A classic cheesecake recipe is still a favorite

A classic cheesecake recipe is still a favorite
Scott Daniels

Cheesecake made over Labor Day weekend.


If I say the word “cheesecake” to 10 different people, they will probably have 10 somewhat different images in mind.

Cheesecake recipes have been a favorite of home and lifestyle magazines for decades, and whatever your mom picked out from among them is probably what you think of when you picture a genuine cheesecake.

While I fondly remember my mother’s concoction in a rectangular glass baking dish that was a thick layer of buttered graham cracker crumbs, a no-bake cream cheese center covered with cherry pie filling, I know now it was an easy break room recipe exchange variation of the real thing.

Some time ago I tried to replicate a lost recipe for the classic New York cheesecake, and it failed. It came from a bogus food blog, and I should have known better from the ingredients list.

The recipe I was after was for Lindy’s cheesecake, from a now-gone bakery in New York City. It would be easy to mistakenly refer to this as the original cheesecake because the dessert is so closely associated with that city. But cheesecake is a very ancient creation indeed.

The Romans found cheesecake in Greece when they conquered it in the fifth century B.C. Variations of it have been made since with the more recognizable versions originating in the 1700s.

In New York there was a Ruben’s Deli that made an excellent version that was then adopted and made famous at Lindy’s.

Many Ohioans will remember Lou and Hy’s Deli in Akron and sadly lament the passing of such a great source for cheesecake, among other magic. You may find this recipe to be something approaching the deli-style cheesecake you remember.

I made one over Labor Day weekend, and it came out beautifully, without so much as a crack.

Some people don’t care for a lot of lemon flavor, so you may want to go easy on the citrus, which I have already reduced from the original by half. This version was revived by Saveur magazine several years ago and featured a butter cookie crust and no graham crackers. You’ll need a spring form pan.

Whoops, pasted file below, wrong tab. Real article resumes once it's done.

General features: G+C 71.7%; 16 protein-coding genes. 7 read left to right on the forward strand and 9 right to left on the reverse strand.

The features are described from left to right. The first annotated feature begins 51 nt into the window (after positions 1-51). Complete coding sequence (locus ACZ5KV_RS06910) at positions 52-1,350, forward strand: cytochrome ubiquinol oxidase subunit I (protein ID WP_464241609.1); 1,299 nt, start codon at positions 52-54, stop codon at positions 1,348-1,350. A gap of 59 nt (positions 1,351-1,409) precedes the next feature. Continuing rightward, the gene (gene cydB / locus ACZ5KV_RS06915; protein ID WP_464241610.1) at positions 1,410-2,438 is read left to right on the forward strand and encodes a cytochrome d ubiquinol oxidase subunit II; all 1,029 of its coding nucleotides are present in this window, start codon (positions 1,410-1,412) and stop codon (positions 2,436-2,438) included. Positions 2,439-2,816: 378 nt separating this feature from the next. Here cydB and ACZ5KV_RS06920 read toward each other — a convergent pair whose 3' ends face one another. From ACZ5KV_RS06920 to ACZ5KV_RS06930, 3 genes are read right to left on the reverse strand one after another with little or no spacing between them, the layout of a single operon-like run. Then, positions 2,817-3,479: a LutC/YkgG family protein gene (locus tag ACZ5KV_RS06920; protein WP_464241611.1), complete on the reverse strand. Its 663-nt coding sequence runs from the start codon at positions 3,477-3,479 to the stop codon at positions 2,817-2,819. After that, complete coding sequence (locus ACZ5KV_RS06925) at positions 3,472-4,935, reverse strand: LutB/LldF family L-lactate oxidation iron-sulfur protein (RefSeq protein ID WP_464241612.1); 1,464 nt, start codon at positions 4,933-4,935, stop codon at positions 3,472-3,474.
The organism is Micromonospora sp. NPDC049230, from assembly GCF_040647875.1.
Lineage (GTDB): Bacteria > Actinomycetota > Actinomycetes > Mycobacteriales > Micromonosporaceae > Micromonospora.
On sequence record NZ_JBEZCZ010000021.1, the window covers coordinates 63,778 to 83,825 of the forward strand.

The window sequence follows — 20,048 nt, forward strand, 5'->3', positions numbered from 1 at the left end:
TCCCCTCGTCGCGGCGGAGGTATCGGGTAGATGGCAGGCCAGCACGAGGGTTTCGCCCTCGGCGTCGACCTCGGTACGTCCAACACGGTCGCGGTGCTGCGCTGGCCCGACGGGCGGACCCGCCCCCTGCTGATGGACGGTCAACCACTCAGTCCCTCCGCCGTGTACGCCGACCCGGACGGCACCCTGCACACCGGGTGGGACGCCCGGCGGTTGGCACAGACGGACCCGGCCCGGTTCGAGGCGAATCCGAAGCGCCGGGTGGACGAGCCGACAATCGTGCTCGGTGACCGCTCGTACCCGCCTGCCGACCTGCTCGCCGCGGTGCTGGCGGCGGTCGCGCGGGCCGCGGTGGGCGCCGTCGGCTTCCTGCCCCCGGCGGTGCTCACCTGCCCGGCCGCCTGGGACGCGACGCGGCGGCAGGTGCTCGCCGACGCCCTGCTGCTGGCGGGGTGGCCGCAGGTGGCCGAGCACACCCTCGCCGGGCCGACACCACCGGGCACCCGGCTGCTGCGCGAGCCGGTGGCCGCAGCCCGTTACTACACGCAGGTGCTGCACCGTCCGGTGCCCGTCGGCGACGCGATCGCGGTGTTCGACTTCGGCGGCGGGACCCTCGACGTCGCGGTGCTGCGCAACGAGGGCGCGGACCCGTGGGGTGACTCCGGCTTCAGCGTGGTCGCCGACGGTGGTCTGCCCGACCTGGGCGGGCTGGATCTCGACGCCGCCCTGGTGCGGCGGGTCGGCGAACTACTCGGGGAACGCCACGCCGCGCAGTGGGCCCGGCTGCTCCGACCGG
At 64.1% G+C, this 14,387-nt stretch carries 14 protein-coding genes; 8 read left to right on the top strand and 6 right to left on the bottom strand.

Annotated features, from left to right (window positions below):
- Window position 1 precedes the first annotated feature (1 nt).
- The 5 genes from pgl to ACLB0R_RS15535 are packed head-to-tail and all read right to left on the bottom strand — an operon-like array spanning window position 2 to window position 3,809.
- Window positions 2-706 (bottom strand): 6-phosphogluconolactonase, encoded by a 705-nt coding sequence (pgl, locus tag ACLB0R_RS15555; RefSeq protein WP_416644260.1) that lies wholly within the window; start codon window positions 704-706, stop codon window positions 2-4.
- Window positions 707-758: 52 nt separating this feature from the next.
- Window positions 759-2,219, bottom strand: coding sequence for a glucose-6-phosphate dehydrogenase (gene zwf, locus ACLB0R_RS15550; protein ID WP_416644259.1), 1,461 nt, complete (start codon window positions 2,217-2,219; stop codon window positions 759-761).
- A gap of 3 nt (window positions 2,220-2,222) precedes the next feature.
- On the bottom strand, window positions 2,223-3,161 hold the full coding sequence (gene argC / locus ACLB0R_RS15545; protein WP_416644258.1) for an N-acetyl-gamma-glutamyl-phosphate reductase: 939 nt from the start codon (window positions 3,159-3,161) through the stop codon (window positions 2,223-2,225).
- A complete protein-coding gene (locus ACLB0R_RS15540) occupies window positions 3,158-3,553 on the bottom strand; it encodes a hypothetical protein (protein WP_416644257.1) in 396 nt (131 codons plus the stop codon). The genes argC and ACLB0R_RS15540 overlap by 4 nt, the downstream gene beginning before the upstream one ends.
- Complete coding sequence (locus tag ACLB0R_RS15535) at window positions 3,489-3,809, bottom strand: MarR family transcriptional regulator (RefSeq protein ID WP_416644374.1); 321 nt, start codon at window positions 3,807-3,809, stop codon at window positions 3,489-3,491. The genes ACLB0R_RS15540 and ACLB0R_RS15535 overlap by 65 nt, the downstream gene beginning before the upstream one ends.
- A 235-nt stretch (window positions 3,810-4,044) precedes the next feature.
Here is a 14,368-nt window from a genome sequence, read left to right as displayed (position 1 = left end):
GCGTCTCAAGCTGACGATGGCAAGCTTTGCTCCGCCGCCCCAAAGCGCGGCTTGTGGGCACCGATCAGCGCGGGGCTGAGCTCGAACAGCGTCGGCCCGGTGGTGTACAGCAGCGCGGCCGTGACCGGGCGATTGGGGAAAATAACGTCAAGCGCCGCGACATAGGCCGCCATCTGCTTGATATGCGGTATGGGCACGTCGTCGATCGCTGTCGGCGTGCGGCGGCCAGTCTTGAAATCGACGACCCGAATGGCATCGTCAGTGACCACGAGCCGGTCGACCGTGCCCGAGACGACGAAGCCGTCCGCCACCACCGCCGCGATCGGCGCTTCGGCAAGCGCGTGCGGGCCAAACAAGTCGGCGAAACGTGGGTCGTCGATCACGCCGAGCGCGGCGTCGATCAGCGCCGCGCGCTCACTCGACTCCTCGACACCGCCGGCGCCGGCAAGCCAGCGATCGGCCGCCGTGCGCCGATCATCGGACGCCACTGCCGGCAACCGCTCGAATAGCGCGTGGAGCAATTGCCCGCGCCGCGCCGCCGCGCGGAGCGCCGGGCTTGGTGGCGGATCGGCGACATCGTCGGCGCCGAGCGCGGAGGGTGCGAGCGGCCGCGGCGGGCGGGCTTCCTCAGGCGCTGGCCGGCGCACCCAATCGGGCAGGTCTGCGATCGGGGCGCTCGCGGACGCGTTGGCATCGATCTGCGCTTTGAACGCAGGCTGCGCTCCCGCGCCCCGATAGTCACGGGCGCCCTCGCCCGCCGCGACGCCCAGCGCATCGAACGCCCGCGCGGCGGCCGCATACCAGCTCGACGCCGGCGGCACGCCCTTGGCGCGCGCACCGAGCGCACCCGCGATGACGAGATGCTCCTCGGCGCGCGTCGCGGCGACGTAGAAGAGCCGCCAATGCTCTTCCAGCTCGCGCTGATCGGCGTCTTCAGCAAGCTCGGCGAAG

1 cup all-purpose flour

1 stick butter, softened and cubed

1/4 cup sugar

1/2 teaspoon lemon zest

1 egg yolk

1/2 teaspoon vanilla extract


5 eight-ounce packages full fat cream cheese, softened

1 1/4 cups sugar

3 tablespoons flour

3/4 teaspoon lemon zest

3/4 teaspoon orange zest

1/2 teaspoon vanilla extract

5 whole eggs, plus 2 egg yolks

1/4 cup heavy cream

For the crust, mix all ingredients together in a bowl and press with your fingers until a dough forms. Divide the dough in half, wrap each in plastic and chill for one hour.

Preheat oven to 400 F, separate the bottom from the spring form pan and press one of the balls of dough onto the bottom, spreading it evenly. Bake for 10 minutes or until it barely begins to brown. Remove and cool. Reassemble the pan and press the remaining dough around the sides.

Increase oven temperature to 500 F.

Using a large mixer, beat the cream cheese, sugar, flour, citrus zests and vanilla until combined.

Add the eggs and yolks, one at a time until the mixture is smooth and creamy. Beat in the cream at the end.

Pour the batter into the pan and bake at 500 F for 15 minutes, until the top shows signs of browning. Reduce the heat to 200 F and bake one hour more, until the center is set. Cool, remove the outer ring and chill overnight.

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